Brits desperately hoping for a summer holiday abroad look set to be able to use coronavirus “vaccine passports” soon as next month, it has been reported.
Prime Minister Boris Johnson is said to want the Covid certificates ready to go by May 17 – but only for foreign travel.
A domestic Covid certificates scheme – which could give proof Brits have had either a vaccine, a previous Covid infection or a recent negative test to enter events in the UK – are unlikely to be ready next month, according to the Telegraph.
The newspaper reports the controversial plans were discussed in a phone call on Wednesday between government officials and top travel industry figures.
An official told the publication: “We aim to give people the ability to prove their vaccine status by the time international travel restarts where other countries require it.
“The earliest that will restart is May 17.”
The passports would allow entry into the as yet unconfirmed countries demanding proof of vaccination.
A Department for Travel spokesperson said: “We are working on a solution to enable residents to prove their Covid-19 status, including vaccination status, to other countries on the outbound leg.
“We are working on this as a priority and intend to have the solution ready as soon as possible.”
It comes after holidays appeared a step closer for Brits because of the UK’s incredible vaccine success.
The green light could be given for a return in early June, it has been claimed.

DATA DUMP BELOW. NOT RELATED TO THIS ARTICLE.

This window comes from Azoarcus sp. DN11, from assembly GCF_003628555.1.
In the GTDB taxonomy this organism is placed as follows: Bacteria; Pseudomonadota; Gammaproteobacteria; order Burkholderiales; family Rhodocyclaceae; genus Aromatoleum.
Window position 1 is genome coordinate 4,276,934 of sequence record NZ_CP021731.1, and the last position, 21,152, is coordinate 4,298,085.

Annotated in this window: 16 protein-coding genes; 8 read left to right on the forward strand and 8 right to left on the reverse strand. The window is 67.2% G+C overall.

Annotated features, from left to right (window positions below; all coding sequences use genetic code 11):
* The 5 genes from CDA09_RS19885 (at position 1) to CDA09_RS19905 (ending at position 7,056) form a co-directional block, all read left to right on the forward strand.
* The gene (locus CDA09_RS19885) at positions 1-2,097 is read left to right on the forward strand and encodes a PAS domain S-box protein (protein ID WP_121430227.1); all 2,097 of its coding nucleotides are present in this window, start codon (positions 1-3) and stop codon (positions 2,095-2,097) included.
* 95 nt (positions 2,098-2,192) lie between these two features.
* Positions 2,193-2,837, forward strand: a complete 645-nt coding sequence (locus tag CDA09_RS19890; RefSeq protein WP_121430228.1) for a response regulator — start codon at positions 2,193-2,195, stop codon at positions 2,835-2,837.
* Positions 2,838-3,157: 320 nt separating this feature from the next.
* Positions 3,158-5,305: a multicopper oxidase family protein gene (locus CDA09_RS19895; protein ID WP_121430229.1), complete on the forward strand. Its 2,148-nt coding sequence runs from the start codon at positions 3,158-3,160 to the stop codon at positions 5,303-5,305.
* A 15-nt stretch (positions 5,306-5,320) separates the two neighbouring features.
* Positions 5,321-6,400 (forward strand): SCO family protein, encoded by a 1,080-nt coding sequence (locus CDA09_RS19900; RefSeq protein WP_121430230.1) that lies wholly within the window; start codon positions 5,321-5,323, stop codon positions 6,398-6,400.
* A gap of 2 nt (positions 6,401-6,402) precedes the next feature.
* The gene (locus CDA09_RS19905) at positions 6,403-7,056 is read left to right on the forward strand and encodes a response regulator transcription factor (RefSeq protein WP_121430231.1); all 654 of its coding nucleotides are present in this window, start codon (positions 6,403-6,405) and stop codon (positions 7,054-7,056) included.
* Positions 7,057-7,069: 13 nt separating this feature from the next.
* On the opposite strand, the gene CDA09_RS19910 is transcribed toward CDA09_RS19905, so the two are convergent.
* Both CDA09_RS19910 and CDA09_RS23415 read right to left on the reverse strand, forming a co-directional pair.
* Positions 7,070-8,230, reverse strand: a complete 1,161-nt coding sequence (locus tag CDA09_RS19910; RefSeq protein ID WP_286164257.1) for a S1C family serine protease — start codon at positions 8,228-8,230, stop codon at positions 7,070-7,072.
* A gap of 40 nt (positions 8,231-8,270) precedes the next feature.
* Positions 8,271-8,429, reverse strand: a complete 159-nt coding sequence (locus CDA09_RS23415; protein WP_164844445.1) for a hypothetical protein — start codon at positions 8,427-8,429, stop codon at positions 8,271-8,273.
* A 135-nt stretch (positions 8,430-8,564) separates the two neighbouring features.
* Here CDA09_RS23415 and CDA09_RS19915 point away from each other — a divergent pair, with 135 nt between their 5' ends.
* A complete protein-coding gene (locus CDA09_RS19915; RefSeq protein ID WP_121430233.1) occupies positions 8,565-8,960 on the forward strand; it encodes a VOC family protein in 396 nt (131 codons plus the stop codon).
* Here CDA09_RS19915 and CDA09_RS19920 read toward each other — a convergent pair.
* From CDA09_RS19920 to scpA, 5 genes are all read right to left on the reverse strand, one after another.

The Sun report nations with strong vaccine figures are likely to be exempt from a blanket entry ban.
The government have already confirmed a three-colour traffic light system is going to be used to get the travel industry back on its feet.
But introducing vaccine passports risks creating a ‘two-tier society’ which could lead to millions feeling discriminating against.
The Equality and Human Rights Commission also believe mandatory Covid-19 status certificates – which would provide proof of whether you’ve had two doses of the jab – are “likely to be unlawful”.
It could create a situation where people from groups where vaccine take up is lower are barred from social events, venues and even travel.
A review found they could “potentially play a role” in settings such as theatres, nightclubs and mass events in the months ahead.
They are also being considered for use in pubs and restaurants to reduce social distancing restrictions.
But the commission says they could create a “two-tier society whereby only certain groups are able to fully enjoy their rights”.